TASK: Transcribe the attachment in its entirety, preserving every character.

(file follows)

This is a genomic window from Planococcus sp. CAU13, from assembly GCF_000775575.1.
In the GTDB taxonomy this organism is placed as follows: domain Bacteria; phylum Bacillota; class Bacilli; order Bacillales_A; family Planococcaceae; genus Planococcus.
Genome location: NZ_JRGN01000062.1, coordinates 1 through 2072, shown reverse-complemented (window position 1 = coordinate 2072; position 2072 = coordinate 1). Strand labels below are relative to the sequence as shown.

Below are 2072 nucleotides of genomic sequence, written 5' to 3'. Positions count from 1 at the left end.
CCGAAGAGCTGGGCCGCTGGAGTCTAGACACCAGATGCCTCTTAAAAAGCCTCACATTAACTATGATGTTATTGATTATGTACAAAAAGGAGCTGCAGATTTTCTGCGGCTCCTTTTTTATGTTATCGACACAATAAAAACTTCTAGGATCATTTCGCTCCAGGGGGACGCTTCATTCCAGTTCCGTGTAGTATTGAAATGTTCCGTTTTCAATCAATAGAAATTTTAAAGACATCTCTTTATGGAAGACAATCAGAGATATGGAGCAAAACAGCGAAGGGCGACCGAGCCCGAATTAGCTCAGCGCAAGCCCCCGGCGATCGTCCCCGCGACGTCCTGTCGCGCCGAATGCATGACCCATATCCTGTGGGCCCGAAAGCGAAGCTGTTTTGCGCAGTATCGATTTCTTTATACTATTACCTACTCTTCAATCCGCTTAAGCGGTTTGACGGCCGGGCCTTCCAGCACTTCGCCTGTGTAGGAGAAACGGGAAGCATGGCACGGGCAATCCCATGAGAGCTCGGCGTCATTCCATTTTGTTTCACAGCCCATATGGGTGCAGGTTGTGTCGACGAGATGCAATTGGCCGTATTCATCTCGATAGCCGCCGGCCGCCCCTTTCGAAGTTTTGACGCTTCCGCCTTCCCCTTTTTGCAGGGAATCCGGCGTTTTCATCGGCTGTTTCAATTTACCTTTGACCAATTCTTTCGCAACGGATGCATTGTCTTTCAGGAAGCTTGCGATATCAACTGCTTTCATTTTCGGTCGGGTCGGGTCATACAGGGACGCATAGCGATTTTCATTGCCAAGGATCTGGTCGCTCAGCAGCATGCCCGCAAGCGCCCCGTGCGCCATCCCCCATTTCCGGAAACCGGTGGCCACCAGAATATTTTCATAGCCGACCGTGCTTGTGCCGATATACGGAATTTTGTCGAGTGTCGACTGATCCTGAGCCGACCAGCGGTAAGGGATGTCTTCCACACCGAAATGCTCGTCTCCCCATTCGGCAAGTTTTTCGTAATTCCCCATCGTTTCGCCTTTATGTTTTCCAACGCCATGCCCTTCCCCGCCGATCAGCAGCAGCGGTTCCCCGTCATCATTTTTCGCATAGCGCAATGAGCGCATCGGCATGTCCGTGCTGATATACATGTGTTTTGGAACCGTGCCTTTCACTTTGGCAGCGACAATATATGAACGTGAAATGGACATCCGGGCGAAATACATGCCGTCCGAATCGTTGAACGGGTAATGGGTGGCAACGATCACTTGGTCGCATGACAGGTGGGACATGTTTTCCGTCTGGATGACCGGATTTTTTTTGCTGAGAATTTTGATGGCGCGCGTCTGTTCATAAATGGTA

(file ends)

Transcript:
This is a genomic window from Planococcus sp. CAU13, from assembly GCF_000775575.1.
In the GTDB taxonomy this organism is placed as follows: domain Bacteria; phylum Bacillota; class Bacilli; order Bacillales_A; family Planococcaceae; genus Planococcus.
Genome location: NZ_JRGN01000062.1, coordinates 1 through 2072, shown reverse-complemented (window position 1 = coordinate 2072; position 2072 = coordinate 1). Strand labels below are relative to the sequence as shown.

Below are 2072 nucleotides of genomic sequence, written 5' to 3'. Positions count from 1 at the left end.
CCGAAGAGCTGGGCCGCTGGAGTCTAGACACCAGATGCCTCTTAAAAAGCCTCACATTAACTATGATGTTATTGATTATGTACAAAAAGGAGCTGCAGATTTTCTGCGGCTCCTTTTTTATGTTATCGACACAATAAAAACTTCTAGGATCATTTCGCTCCAGGGGGACGCTTCATTCCAGTTCCGTGTAGTATTGAAATGTTCCGTTTTCAATCAATAGAAATTTTAAAGACATCTCTTTATGGAAGACAATCAGAGATATGGAGCAAAACAGCGAAGGGCGACCGAGCCCGAATTAGCTCAGCGCAAGCCCCCGGCGATCGTCCCCGCGACGTCCTGTCGCGCCGAATGCATGACCCATATCCTGTGGGCCCGAAAGCGAAGCTGTTTTGCGCAGTATCGATTTCTTTATACTATTACCTACTCTTCAATCCGCTTAAGCGGTTTGACGGCCGGGCCTTCCAGCACTTCGCCTGTGTAGGAGAAACGGGAAGCATGGCACGGGCAATCCCATGAGAGCTCGGCGTCATTCCATTTTGTTTCACAGCCCATATGGGTGCAGGTTGTGTCGACGAGATGCAATTGGCCGTATTCATCTCGATAGCCGCCGGCCGCCCCTTTCGAAGTTTTGACGCTTCCGCCTTCCCCTTTTTGCAGGGAATCCGGCGTTTTCATCGGCTGTTTCAATTTACCTTTGACCAATTCTTTCGCAACGGATGCATTGTCTTTCAGGAAGCTTGCGATATCAACTGCTTTCATTTTCGGTCGGGTCGGGTCATACAGGGACGCATAGCGATTTTCATTGCCAAGGATCTGGTCGCTCAGCAGCATGCCCGCAAGCGCCCCGTGCGCCATCCCCCATTTCCGGAAACCGGTGGCCACCAGAATATTTTCATAGCCGACCGTGCTTGTGCCGATATACGGAATTTTGTCGAGTGTCGACTGATCCTGAGCCGACCAGCGGTAAGGGATGTCTTCCACACCGAAATGCTCGTCTCCCCATTCGGCAAGTTTTTCGTAATTCCCCATCGTTTCGCCTTTATGTTTTCCAACGCCATGCCCTTCCCCGCCGATCAGCAGCAGCGGTTCCCCGTCATCATTTTTCGCATAGCGCAATGAGCGCATCGGCATGTCCGTGCTGATATACATGTGTTTTGGAACCGTGCCTTTCACTTTGGCAGCGACAATATATGAACGTGAAATGGACATCCGGGCGAAATACATGCCGTCCGAATCGTTGAACGGGTAATGGGTGGCAACGATCACTTGGTCGCATGACAGGTGGGACATGTTTTCCGTCTGGATGACCGGATTTTTTTTGCTGAGAATTTTGATGGCGCGCGTCTGTTCATAAATGGTA